ISRN Algebra

Volume 2014 (2014), Article ID 738154, 5 pages

http://dx.doi.org/10.1155/2014/738154

## Introduction to -Triple Systems

Department of Mathematics, Southwestern Oklahoma State University, 100 Campus Drive, Weatherford, OK 73096, USA

Received 10 January 2014; Accepted 3 February 2014; Published 13 March 2014

Academic Editors: D. Herbera and H. Li

Copyright © 2014 Guy Roger Biyogmam. This is an open access article distributed under the Creative Commons Attribution License, which permits unrestricted use, distribution, and reproduction in any medium, provided the original work is properly cited.

#### Abstract

This paper introduces the category of -triple systems and studies some of their algebraic properties. Also provided is a functor from this category to the category of Leibniz algebras.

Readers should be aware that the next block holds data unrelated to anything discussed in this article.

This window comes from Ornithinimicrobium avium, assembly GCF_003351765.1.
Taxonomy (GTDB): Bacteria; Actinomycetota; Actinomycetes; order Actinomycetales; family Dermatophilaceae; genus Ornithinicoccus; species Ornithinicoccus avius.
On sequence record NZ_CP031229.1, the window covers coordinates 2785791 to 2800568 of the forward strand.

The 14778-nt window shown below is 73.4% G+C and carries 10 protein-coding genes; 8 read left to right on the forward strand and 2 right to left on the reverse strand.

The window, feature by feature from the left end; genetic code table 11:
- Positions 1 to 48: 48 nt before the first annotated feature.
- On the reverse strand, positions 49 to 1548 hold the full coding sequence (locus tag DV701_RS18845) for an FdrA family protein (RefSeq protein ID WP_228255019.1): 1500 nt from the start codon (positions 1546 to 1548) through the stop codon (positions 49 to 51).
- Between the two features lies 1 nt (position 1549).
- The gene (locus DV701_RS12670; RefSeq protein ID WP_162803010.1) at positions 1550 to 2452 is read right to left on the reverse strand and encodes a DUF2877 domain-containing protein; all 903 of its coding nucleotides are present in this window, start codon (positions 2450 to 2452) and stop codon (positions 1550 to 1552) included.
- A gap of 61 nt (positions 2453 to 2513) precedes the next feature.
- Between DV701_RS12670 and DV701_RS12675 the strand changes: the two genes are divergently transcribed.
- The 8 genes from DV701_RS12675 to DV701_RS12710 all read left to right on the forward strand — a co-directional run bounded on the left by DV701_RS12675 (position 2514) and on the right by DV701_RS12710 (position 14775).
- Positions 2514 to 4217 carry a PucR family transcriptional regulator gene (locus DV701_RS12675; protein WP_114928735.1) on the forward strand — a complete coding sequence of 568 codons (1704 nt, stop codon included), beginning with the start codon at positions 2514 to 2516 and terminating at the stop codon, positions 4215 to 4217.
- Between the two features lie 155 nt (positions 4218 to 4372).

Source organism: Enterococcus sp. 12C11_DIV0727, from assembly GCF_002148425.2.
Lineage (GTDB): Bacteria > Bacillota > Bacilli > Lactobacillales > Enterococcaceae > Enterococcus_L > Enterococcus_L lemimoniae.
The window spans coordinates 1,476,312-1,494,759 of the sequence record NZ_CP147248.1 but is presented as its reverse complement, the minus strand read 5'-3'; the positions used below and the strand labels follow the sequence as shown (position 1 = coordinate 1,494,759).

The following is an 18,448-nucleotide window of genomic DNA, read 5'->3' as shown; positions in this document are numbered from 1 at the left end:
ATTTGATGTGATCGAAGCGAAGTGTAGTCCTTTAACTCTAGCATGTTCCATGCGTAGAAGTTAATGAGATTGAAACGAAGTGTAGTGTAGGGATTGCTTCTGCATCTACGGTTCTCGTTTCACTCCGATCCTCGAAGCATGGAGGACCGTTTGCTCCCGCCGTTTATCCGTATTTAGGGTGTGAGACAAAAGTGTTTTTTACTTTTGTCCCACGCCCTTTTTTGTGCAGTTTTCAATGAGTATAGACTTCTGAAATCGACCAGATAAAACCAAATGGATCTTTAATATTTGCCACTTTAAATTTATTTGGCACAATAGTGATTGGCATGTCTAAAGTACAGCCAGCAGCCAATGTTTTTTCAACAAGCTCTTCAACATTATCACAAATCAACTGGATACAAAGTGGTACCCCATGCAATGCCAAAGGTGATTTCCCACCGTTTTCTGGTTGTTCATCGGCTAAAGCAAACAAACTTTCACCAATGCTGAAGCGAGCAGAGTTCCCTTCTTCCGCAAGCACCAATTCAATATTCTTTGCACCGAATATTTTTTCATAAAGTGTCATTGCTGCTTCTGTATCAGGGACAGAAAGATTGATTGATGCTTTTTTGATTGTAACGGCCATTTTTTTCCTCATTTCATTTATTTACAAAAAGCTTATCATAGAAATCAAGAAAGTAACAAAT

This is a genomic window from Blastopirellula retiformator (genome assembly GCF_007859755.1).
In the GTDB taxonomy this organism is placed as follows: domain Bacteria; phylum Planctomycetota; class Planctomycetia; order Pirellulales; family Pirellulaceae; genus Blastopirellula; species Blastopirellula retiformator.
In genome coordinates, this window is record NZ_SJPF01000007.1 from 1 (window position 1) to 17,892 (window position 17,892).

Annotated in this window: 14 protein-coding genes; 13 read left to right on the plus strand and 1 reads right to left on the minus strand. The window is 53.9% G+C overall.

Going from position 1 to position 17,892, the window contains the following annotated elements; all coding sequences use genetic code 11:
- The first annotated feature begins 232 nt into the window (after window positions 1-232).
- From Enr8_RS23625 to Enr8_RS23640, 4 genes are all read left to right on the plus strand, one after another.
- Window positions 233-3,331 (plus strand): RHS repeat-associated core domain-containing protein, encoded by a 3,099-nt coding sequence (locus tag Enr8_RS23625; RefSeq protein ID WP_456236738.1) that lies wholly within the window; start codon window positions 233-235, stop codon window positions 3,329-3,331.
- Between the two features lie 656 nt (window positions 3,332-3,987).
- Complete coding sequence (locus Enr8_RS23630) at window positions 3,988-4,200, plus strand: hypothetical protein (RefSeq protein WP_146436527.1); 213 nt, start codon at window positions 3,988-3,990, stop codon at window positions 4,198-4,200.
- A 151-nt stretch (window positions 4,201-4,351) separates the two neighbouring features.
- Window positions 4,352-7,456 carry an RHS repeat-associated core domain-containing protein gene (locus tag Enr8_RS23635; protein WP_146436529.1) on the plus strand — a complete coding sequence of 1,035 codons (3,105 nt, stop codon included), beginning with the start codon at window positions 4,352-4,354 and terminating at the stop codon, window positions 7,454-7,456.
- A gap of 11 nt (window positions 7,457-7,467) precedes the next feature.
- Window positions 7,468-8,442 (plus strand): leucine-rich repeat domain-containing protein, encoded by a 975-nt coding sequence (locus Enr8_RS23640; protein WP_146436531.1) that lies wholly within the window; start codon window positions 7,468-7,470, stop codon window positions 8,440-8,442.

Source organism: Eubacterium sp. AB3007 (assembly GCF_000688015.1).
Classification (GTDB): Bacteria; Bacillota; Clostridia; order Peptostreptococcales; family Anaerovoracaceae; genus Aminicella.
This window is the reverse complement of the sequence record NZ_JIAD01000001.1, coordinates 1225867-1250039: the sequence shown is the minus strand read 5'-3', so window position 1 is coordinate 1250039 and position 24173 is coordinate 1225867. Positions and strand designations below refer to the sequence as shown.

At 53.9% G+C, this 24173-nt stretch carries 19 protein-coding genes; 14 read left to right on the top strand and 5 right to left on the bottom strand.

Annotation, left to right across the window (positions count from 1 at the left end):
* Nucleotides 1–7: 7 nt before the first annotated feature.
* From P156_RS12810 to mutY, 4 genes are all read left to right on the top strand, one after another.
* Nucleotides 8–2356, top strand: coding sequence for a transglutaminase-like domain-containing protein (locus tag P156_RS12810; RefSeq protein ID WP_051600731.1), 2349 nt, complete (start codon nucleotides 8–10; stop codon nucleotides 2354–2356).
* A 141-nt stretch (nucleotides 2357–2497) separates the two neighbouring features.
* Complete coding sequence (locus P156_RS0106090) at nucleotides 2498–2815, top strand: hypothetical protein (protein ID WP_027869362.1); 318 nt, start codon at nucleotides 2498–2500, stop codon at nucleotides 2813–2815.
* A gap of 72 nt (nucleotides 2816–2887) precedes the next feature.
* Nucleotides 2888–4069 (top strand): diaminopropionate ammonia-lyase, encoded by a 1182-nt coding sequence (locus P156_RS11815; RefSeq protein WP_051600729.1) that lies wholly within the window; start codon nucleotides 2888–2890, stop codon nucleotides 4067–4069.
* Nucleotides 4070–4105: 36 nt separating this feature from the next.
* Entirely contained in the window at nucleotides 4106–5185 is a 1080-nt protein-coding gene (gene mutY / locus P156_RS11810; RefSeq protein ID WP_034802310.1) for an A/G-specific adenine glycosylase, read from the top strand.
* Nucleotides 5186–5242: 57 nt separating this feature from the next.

#### 1. Introduction

A Triple system is a vector space over a field together with a -trilinear map . Among the many examples known in the literature, one may mention -Lie algebras [1] and Lie triple systems [2] which are the generalizations of Lie algebras to ternary algebras, Jordan triple systems [2] which are the generalizations of Jordan algebras, and Leibniz 3-algebras [3] and Leibniz triple systems [4] which are generalizations of Leibniz algebras [5]. In this paper we enrich the family of triple systems by introducing the concept of -triple systems, presented as another generalization of Leibniz algebras with the particularity that, for all , the map , defined by , is a derivation of , a property of great importance in Nambu Mechanics. We investigate some of their algebraic properties and provide a functorial connection with Leibniz algebras and Lie algebras.

For the remaining of this paper, we assume that is a field of characteristic different to 2 and all tensor products are taken over .

*Definition 1. *A -triple system is a -vector space equipped with a trilinear operation